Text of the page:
If you use regular water as a moderator & coolant, then the amount of enrichment affects the size of the core you can use. Smaller cores have a greater surface area - to - volume ratio, so they "leak" more neutrons and harder to drive to criticality. If you built a large reactor, you can get by with just a few percent enrichment, but if you want a reactor thats smaller, you need to go higher.
 
2012-10-03 12:44:21 PM

GranoblasticMan: jshine: The research ("TRIGA") reactor at Univ. Wisconsin -- Madison used 70% enriched FLIP fuel when I was there about 10 years ago. Pretty sure that was for peaceful purposes.

HOLY SHIAT! I was only joking, but I was right! The midwest is developing nuclear weapons.

We need a preemptive strike.



The Midwest has had nuclear weapons for a long time.
 
2012-10-03 12:45:13 PM

Rent Party: AntonChigger:
So the point isn't that we're a stable democracy, it's that we are an aggressive risk to other democracies.

How many times have we toppled other democracies?

We tipped over Iran in 1953, which led directly to the situation we have right now.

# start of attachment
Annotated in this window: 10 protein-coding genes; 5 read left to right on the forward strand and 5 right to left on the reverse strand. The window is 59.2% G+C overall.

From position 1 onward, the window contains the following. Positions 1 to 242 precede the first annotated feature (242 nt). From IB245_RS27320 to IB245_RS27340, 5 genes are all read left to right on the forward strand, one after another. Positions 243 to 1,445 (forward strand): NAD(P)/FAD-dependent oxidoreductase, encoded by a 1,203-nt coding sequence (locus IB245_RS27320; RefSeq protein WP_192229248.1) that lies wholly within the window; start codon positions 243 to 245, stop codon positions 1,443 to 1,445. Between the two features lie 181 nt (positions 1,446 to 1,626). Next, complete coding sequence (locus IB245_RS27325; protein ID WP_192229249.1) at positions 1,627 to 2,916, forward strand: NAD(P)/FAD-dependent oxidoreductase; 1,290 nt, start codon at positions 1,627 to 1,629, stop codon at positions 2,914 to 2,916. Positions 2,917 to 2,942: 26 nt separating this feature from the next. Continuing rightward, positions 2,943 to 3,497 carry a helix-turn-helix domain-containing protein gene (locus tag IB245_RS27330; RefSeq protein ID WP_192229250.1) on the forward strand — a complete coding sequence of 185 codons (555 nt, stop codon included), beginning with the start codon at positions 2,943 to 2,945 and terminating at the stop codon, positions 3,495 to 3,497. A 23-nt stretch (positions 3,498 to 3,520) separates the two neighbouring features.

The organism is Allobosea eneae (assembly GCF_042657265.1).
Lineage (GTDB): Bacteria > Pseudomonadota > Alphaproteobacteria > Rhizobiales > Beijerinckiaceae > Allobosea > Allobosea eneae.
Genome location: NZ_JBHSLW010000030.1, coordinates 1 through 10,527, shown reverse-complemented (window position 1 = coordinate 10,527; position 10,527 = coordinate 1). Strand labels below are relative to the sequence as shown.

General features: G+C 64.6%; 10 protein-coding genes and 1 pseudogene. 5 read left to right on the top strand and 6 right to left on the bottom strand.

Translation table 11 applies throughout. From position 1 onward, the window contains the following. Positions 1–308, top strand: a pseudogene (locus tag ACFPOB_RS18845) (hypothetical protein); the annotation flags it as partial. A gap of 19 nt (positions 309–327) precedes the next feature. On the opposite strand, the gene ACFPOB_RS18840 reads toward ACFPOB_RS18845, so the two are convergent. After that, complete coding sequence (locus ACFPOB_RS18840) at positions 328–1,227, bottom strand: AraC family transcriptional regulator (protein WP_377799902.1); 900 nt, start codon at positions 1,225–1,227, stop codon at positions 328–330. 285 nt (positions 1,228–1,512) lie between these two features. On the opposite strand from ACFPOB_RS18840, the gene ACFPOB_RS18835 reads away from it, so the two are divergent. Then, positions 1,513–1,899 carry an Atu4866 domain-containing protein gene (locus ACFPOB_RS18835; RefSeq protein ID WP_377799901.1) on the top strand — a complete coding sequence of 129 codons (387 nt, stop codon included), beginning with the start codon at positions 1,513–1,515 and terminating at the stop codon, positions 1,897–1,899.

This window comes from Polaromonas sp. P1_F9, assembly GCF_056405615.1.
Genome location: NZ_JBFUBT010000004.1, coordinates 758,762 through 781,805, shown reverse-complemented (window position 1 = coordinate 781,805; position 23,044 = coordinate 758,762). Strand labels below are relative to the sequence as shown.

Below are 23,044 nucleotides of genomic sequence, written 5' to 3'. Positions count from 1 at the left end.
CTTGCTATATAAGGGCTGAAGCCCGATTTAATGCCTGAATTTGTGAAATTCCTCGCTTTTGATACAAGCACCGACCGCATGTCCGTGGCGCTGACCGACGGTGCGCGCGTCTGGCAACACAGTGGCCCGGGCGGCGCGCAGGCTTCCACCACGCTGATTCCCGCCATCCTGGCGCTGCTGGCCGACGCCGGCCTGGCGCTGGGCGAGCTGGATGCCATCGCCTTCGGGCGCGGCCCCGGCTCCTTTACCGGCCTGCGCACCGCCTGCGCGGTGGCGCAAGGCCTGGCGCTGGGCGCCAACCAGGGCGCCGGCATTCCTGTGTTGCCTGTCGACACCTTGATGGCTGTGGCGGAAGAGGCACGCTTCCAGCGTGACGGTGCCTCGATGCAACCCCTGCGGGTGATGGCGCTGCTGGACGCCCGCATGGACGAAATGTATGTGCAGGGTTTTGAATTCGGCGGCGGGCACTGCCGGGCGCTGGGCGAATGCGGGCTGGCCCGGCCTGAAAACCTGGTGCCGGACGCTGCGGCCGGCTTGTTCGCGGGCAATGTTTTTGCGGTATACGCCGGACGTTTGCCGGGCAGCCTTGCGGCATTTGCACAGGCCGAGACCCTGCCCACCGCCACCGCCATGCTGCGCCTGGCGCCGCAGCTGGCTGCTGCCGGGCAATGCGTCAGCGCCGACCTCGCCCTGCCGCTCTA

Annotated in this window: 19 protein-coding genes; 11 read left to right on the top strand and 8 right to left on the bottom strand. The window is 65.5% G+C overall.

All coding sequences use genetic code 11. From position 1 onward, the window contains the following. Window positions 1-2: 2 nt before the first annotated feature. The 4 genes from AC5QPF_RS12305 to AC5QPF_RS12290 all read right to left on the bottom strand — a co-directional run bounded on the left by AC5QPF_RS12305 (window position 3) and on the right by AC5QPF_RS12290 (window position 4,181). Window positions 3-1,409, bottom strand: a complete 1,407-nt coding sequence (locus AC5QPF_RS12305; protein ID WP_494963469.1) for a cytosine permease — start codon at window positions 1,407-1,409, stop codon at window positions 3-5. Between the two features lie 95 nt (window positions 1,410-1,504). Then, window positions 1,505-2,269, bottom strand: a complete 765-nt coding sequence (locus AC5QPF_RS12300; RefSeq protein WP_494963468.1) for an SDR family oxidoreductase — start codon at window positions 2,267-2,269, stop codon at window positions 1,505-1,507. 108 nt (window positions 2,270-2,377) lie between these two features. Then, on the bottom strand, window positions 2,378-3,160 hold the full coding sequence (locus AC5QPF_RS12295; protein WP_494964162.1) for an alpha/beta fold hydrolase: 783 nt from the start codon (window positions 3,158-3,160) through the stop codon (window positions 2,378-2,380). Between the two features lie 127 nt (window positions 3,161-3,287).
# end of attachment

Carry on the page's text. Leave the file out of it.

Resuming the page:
But since you asked.

Guatemala in 1954 (The 50s were a busy time for us)

The Congo in the early 60s.

Brazil in 1964

Ghana in 1966

Chile in the early 70s

And that's just what the Church Committee covered.


While it seems that Congo kinda moved from one democracy to another, the rest seem legit. I capitulate to your superior knowledge on this subject matter, sir.

/Farkin cold war, stained everyone's hands
//Still don't believe the US is the primary aggressor on this planet, now that the cold war is over
 
2012-10-03 12:45:37 PM
 
2012-10-03 12:48:43 PM

AntonChigger:
And that's just what the Church Committee covered.

While it seems that Congo kinda moved from one democracy to another, the rest seem legit. I capitulate to your superior knowledge on this subject matter, sir.


Hey wait a gaddam minute! You can't do that! Now what am I supposed to do?


/Farkin cold war, stained everyone's hands
//Still don't believe the US is the primary aggressor on this planet, now that the cold war is over


If we aren't we are certainly part of the discussion on who is.
 
2012-10-03 12:50:13 PM